Large-scale raids on public housing in New York City have left families and communities of color throughout the city divided, displaced and devastated. Like the myth of the “super predator,” gang membership is used to justify massive state violence against young men of color. Now, families, activists and academics are uniting in order to fight back.
Paula Clarke and her family found themselves crawling half-naked on the floor of her Bronx home at 4:51 am on April 27, 2016, after multiple heavily armed men broke through her front door and demanded that she tell them where her son was.
Helicopters could be heard hovering right about her home. The loud flashbang grenades that initially woke Clarke up even left marks on the back of the house.
“I thought we were at war or something,” she told Truthout. “Just being woken suddenly from your bed to all of this. It was like we were in a war zone.”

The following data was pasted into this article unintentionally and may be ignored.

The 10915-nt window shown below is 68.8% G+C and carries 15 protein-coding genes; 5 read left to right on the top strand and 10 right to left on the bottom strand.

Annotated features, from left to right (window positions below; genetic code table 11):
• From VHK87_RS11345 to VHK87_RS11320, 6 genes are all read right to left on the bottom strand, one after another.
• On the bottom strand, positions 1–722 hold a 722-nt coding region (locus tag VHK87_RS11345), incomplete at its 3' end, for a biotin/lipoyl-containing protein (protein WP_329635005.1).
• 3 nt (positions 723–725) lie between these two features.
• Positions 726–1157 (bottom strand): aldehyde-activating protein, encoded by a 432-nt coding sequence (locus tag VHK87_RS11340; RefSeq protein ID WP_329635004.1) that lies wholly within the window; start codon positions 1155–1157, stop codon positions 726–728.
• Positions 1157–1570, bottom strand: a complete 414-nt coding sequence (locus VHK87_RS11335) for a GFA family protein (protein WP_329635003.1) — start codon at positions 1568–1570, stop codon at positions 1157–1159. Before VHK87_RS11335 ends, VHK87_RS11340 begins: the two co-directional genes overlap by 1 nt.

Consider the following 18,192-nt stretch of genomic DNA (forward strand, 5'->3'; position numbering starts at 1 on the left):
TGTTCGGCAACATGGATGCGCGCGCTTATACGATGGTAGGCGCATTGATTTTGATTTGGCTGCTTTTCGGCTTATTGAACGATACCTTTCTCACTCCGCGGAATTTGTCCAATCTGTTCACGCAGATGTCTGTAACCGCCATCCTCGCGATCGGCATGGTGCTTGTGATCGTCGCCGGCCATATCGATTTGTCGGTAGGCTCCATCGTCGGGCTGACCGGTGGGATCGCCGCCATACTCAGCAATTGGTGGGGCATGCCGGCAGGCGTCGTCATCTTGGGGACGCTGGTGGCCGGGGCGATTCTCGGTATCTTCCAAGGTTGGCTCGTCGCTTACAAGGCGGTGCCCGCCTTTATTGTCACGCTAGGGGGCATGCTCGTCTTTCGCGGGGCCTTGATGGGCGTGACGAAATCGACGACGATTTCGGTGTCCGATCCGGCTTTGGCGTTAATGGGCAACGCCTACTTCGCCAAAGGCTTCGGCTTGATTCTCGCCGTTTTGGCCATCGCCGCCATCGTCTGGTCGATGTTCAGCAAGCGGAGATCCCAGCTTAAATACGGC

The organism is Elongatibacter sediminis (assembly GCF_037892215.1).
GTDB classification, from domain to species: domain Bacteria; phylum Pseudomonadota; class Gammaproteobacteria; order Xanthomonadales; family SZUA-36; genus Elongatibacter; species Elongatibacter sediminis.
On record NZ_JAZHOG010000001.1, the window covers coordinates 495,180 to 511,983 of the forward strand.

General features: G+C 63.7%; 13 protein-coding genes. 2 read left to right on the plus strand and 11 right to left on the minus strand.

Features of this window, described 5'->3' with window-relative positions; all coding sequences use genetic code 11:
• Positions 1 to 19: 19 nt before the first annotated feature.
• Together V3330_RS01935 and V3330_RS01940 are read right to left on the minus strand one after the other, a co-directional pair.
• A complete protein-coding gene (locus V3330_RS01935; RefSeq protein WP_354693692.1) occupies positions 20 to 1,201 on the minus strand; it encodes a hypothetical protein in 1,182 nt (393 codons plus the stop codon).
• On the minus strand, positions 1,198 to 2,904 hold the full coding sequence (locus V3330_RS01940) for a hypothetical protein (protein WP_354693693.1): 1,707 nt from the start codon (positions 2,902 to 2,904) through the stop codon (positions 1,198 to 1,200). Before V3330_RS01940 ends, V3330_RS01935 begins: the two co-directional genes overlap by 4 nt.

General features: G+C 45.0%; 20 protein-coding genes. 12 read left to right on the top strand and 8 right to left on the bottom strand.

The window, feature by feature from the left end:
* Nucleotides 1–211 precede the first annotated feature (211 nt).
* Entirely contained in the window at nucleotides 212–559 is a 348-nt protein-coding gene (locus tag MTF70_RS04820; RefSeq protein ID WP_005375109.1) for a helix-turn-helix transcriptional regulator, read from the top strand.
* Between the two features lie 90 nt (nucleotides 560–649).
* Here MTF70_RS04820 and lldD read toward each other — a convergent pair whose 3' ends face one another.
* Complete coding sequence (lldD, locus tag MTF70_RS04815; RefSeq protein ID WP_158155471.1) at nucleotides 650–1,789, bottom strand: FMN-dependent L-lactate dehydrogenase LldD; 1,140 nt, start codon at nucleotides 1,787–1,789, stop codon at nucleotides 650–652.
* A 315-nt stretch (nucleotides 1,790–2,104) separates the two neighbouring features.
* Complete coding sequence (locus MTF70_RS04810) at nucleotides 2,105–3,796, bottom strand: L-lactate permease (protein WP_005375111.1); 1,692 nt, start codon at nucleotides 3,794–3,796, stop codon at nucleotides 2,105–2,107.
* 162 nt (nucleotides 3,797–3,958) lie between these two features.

As her home was being violently invaded, Clarke, who is visually impaired, tried to figure out who these armed intruders were.
“You could hear them breaking through the front door. And the house was like shaking, literally shaking,” she recounted. “I didn’t even know that we were being attacked by our own government. I thought it was like maybe ISIS. Trust me, my mind was going crazy. I was terrified ’cause all of that [was] going on at the same time.”
Her daughter Brie, a nursing student who was scheduled to take a final exam that morning, was also abruptly awakened by the war zone right outside her room.
“My sister and I were sleeping in the bedroom, and …read more